This is Going to Hurt review: BBC One series starring Ben Whishaw balances visceral drama with caustic humour

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Ben Whishaw stars in Adam Kay’s adaptation of his bestselling 2017 memoir
Ben Whishaw as Adam Kay in This is Going to Hurt (Credit: BBC/Sister/AMC/Anika Molnar)Ben Whishaw as Adam Kay in This is Going to Hurt (Credit: BBC/Sister/AMC/Anika Molnar)
Ben Whishaw as Adam Kay in This is Going to Hurt (Credit: BBC/Sister/AMC/Anika Molnar) | BBC/Sister/AMC/Anika Molnar

There’s something very visceral about This Is Going To Hurt, in the most literal sense of the word: the series, which adapts writer Adam Kay’s 2017 memoir of the same name, is an uncompromising and often graphic look at life as a junior doctor in the NHS. It’s also, however, very funny – that unrelenting approach balanced by a caustic sense of humour.

The series stars Ben Whishaw as Kay, an acting consultant on an Obstetrics and Gynaecology ward; This Is Going To Hurt is a broadly fictionalised depiction of Kay’s life, drawing heavily on his own experiences as a junior doctor. Whishaw and Kay have described This Is Going To Hurt as “a love letter to the NHS”. It is – the affection, and indeed sympathy, it has for its workers is always obvious enough – but just as often the love letter reads like a searing indictment of the health service’s every limitation. Whishaw’s Kay is exhausted and overwhelmed, seemingly only getting by on momentum alone; in quiet moments, he’s got this haunted thousand-yard stare, which disappears again as soon as that all-too-brief reprieve ends.

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It makes for a nice companion piece to BBC One’s recent police drama The Responder, actually, with the two series sharing a lot in common. They’re both about these already very precarious characters placed under intense stress and strain; they’re both written from personal experience, with a certain edge and authenticity that even the most extensive research wouldn’t provide. Whishaw’s Adam Kay proves a complicated and flawed protagonist, much like Martin Freeman’s Chris Carson; he’s short-tempered and rude, acerbic and condescending, arrogant and manipulative. (It is, if nothing else, a less than flattering self-portrait from the real Kay, who wrote all seven episodes of the series.)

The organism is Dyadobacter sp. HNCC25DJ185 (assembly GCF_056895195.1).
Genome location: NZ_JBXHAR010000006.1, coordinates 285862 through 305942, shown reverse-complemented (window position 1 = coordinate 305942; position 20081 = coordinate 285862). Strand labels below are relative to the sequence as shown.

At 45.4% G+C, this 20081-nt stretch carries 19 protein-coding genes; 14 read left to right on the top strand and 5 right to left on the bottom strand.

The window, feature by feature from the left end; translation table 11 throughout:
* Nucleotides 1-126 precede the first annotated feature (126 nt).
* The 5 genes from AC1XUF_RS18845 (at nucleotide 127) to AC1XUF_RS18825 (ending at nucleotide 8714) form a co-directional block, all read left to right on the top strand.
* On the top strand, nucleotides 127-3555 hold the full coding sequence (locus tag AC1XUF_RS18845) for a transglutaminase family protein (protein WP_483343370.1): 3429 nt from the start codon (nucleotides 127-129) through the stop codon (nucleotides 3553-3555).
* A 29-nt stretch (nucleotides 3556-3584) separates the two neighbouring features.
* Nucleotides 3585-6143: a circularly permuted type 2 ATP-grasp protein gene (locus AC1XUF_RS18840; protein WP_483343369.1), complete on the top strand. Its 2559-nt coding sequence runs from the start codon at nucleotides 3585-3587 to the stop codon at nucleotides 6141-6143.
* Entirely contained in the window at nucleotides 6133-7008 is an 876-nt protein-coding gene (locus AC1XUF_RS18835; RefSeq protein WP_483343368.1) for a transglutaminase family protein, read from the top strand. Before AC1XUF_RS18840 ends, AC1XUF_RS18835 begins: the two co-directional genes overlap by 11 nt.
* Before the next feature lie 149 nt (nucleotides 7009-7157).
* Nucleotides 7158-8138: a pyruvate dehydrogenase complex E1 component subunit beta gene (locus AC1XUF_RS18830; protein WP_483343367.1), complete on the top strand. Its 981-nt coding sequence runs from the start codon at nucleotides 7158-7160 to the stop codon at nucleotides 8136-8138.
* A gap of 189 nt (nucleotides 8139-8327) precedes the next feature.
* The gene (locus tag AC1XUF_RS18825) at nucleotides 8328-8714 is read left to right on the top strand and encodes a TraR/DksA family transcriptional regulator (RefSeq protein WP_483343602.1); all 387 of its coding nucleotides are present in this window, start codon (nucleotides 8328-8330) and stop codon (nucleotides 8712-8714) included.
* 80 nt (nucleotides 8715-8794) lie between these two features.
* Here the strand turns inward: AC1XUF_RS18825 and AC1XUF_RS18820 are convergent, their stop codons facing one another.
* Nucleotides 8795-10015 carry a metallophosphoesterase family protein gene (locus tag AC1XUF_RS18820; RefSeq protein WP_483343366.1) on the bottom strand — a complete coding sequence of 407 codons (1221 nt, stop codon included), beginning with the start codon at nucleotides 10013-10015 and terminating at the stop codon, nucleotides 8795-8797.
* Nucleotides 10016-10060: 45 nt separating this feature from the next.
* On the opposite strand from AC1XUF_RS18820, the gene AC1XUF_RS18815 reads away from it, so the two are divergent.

Whishaw takes to the role well, making Kay likeable despite – and, really, because – of all that. He’s got great comic timing, each dry little aside delivered perfectly; Kay breaks the fourth wall often, giving the series the sense of something confessional, inviting the audience into that world with him. It becomes intimate, even vulnerable, and Whishaw brings a real sense of interiority to that – for all that the character is clearly a difficult person, he proves easy to understand as well.

Ben Whishaw as Adam and Ambika Mod as Shruti in This is Going to Hurt (Credit: BBC/Sister/AMC/Anika Molnar)Ben Whishaw as Adam and Ambika Mod as Shruti in This is Going to Hurt (Credit: BBC/Sister/AMC/Anika Molnar)
Ben Whishaw as Adam and Ambika Mod as Shruti in This is Going to Hurt (Credit: BBC/Sister/AMC/Anika Molnar) | BBC/Sister/AMC/Anika Molnar

Part of what separates This Is Going To Hurt from The Responder, though, is that the former is much more of an ensemble piece; where The Responder focuses largely on Martin Freeman’s character, This Is Going To Hurt has a much wider scope.

Of the supporting cast, Ambika Mod as student doctor Shruti stands out in particular. Shruti is inexperienced and struggling, caught between the demands of the job and her still-looming exams; even as she’s delivering babies she’s never far from her textbooks. Mod has great repartee with Whishaw, which is a big part of why the series is as funny as it is. (On the ward, the doctors have developed their own shorthand slang to refer to different conditions and cases – there’s this great bit where Shruti tries to offer her own, and Adam shuts her down in this very withering way. Mod plays the reaction really well, the switch from initial enthusiasm and to disappointed crumpling very funny.) Whishaw is understandably and rightly going to be the headline here, but Mod is This Is Going To Hurt’s real find.

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One of the big themes of This Is Going To Hurt is the strain working in medicine puts on their personal lives. Adam frequently misses dinners, birthdays, engagement parties; his relationship with boyfriend Harry is faltering and at times seems close to falling apart. Their relationship is the emotional throughline of This Is Going To Hurt, in a way the spine of the series – it’s as much about Adam’s discomfort in his own life as it is his job. Indeed, there are moments where it seems like, for all that Adam haunted by the job, he’d rather be there in amongst the chaos than spending time in his own life – almost positioning the medicine somewhere between an addiction and a coping mechanism. “I used to think I was good at medicine and bad at the other stuff,” he reflects. “I’m not doing so good at either right now.”

Ultimately, This Is Going To Hurt is deeply watchable; for all that its drama is visceral and intense, it’s intimate too, and always very funny. Between Whishaw and Mod’s performances, Kay’s script, and Lucy Forbes and Tom Kingsley’s assured direction, the series manages an impressive tonal balance – it’s well-worth watching, one of the most memorable new dramas of the year so far.

This is Going to Hurt starts on BBC One at 9pm on Tuesday 8 February. I’ve seen the first four episodes before writing this review.

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